Downland Snail
witchcraft altar
Image by Giles Watson’s poetry and prose
"And from the rafters upon strings depend
Beanstalks beset with pods from end to end,
Whose numbers without counting may be seen
Wrote on the almanack behind the screen.
Around the corner up on worsted strung
Pooties in wreaths above the cupboard hung.
Memory at trifling incidents awakes
And there he keeps them for his children’s sakes,
Who when as boys searched every sedgy lane,
Traced every wood and shattered clothes again,
Roaming about on rapture’s easy wing
To hunt those very pooty shells in spring."

– John Clare, ‘The Cottager’’s-natural-history.html


Perhaps the folkloric belief that garlic repels vampires has a basis in natural observation. Many human beings are attracted to the smell and taste of garlic, and of other aromatic plants such as ramsons, Jack-by-the-hedge and the three-cornered leek, but it is a reasonable assumption that predators find it repellent. Disturb a grass-snake, and it will writhe on the ground, emitting a smell of garlic, the odour of its fear. Turn a stone in a field, and the same smell may assail you without your realising its source. The tiny garlic snail, Oxychilus allarius has exuded it, and no doubt hopes you will find it distasteful.

It is one of the ironies of nature that gourmets now consider garlic to be the ideal accompaniment to a dish of snails. The vampire, it seems, has become immune. Perhaps it was the Romans who first gained the taste for this combination, for they were not kind to molluscs, and the trail of their conquests was marked with oyster shells. Their favourite land snail was Helix pomatia, which was imported to Britain by them, and still persists in the regions of Roman settlements. Roman settlers kept them in specially-built cochlearia, and fed them on vine leaves, and bran sodden with wine. Varro claimed to have encountered snails reared under these conditions whose shells would hold ten quarts, so perhaps Pliny was not recording his abstemiousness when he wrote that he liked to dine on barley cake, a lettuce, two eggs, sweet wine, three snails, and snow. Some of these portly snails, suspecting they were being fattened for the Bacchanalia, must have made their bids for freedom, their silver trails spanning the tessaries of the mosaic on the villa’s floor, on their way towards the door. You may still find their descendents today, subsisting on meaner fare, such as nettles.

The invention of the cochlearium was no doubt a milestone in the development of the folklore of snails. Here, the amorousness of snails could be viewed in close proximity, and perhaps this was what led to their widespread association with sex-magic. Snails are hermaphrodites, and when they mate, they become slaves to their own ovotestes, sliming one another with love, their turgid penises wrapped in wet vaginas in mutual courtesies. Before they even come so close, they shoot little love darts of calcium carbonate, piercing each other’s skin, and thereby presumably arousing passion. They are the original sadomasochists; they wrestle in giving and taking pleasure, and season it with pain. It was no doubt the close observation of this love-play which led to the practice of making love charms out of snail shells. Both gypsies and Cornish witches are fond of making such charms by stringing the shells together to form a necklace. In gypsy cultures, a girl, wanting a man she cannot have, cherishes a single shell between her breasts until it is worn and warm, then slips it into the hand of her beloved: a declaration of indelicate desire.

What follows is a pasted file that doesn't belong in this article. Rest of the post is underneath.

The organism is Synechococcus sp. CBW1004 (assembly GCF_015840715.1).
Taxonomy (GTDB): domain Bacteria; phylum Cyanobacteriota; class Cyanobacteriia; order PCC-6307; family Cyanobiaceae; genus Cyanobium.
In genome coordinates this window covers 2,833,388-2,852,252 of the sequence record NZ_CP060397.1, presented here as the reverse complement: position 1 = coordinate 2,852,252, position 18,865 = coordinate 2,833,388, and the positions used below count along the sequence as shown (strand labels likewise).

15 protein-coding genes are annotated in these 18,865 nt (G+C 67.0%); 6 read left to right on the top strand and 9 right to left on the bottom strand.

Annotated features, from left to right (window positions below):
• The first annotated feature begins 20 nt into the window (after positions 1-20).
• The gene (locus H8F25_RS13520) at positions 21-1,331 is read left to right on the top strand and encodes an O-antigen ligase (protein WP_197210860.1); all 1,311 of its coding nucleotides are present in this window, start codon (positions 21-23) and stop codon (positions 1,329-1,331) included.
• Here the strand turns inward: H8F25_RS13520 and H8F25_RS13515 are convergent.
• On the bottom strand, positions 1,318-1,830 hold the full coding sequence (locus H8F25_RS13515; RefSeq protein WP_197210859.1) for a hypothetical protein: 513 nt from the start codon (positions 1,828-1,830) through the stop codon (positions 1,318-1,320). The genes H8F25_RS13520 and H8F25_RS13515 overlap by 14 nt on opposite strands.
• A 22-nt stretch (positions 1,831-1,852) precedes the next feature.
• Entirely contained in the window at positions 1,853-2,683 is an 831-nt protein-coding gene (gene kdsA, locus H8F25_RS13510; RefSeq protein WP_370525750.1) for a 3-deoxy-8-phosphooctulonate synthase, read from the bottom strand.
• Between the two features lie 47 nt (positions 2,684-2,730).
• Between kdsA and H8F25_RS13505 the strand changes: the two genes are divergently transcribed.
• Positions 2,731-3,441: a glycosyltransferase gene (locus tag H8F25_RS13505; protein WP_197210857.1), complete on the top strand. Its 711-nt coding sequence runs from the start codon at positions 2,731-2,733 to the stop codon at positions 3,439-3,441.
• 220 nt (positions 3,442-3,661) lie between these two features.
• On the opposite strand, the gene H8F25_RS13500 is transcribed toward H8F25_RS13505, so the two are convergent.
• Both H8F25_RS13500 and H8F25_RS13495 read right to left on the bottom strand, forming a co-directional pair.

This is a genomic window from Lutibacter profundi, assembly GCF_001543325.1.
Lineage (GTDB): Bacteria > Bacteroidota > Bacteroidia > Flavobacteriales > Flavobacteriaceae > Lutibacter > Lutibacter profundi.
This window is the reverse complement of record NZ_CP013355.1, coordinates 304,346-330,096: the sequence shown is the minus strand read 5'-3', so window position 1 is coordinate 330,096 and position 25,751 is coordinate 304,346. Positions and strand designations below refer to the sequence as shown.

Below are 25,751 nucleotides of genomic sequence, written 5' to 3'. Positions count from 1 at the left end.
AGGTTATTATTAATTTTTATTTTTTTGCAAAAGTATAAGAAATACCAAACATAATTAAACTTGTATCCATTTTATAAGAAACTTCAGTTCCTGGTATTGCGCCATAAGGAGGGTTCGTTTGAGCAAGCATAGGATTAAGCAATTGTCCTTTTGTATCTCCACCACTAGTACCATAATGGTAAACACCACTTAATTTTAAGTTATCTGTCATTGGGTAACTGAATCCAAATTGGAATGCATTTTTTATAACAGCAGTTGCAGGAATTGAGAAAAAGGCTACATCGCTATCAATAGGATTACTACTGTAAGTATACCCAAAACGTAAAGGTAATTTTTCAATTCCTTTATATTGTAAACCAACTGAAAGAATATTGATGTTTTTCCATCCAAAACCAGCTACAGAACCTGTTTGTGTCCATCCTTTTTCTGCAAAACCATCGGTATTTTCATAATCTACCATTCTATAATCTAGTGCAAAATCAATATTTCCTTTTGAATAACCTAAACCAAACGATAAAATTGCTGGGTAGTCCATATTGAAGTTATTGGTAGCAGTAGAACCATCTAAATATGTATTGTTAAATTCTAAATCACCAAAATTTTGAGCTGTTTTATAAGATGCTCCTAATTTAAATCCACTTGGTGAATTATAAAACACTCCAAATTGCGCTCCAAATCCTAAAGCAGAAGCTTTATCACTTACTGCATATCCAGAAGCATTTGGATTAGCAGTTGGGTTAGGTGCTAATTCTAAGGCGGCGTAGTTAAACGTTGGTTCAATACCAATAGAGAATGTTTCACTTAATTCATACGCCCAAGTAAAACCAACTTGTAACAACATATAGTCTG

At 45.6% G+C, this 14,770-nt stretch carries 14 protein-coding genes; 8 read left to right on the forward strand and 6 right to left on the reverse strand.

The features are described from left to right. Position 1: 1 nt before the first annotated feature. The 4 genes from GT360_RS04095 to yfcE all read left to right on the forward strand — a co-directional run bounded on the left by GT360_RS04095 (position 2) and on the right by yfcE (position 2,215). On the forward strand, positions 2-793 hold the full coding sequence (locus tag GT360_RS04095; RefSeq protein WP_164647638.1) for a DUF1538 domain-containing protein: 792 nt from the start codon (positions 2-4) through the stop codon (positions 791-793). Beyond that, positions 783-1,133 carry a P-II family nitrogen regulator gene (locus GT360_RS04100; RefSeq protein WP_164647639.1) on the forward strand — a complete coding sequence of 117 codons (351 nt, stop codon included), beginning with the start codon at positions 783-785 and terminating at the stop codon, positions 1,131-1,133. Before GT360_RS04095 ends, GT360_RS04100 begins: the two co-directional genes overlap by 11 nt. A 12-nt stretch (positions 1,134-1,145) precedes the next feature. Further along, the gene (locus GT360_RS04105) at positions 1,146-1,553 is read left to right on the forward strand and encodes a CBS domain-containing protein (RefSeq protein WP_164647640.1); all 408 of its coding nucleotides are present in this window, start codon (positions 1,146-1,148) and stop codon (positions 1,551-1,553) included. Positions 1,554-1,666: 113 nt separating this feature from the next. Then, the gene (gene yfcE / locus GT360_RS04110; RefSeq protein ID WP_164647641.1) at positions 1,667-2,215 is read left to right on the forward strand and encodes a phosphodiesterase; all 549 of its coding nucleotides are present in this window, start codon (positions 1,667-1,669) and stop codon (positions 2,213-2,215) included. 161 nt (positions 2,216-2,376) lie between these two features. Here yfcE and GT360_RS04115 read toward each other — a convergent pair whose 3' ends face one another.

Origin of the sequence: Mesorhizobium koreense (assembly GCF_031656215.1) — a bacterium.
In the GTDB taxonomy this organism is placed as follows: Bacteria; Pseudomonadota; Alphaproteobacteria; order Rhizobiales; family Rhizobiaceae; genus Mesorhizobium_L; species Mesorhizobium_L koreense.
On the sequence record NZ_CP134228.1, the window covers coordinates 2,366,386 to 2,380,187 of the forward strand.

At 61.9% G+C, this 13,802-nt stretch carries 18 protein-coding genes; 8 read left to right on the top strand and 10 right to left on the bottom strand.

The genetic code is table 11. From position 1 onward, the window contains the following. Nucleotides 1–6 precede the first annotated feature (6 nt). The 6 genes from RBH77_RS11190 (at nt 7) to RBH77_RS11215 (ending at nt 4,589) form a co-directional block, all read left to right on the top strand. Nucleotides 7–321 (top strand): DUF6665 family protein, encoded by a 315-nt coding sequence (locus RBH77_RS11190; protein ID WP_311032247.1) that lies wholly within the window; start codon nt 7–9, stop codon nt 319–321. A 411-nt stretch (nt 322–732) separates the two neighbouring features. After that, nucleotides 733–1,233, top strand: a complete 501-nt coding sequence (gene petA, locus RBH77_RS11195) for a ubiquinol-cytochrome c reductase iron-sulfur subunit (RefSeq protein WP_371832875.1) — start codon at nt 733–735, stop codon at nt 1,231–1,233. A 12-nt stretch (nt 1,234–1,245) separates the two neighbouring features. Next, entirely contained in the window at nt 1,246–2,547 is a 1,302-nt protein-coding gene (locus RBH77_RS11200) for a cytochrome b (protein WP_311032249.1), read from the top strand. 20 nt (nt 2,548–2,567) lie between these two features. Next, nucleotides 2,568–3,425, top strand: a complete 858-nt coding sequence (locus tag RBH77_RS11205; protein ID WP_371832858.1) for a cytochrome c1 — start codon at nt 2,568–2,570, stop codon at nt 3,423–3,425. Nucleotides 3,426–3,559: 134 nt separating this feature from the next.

By the middle ages, the iconography of the dart-shooting snail had grown anthropomorphic. Snails now did battle with farmers and knights, the latter armed with spears and swords, in the margins of mediaeval manuscripts and on misericords. Such images might have been satires on chivalry, but more likely, they were sexual symbols, the softness of the snail and the sharpness of the spear being visual metaphors, reminding the viewer of the fine line that exists between pleasure and pain. There can certainly be no more apt symbol of sensuousness than a slug or a snail. Its skin can feel the presence of faint light as we can feel radiance from an open fire. It is highly sensitive to drying, and will shrink from excess of heat or cold. It has tentacles for feeling and smelling, each capable of retraction, like a finger withdrawing from a rubber glove. Its eyes, little periods on the ends of terminating stalks, inflated by excess blood, convey blurry images to the nervous system, but the sense of touch is paramount. Snails and slugs feel in full technicolour. Their skin is moist and ripe for arousal, like a lip after licking.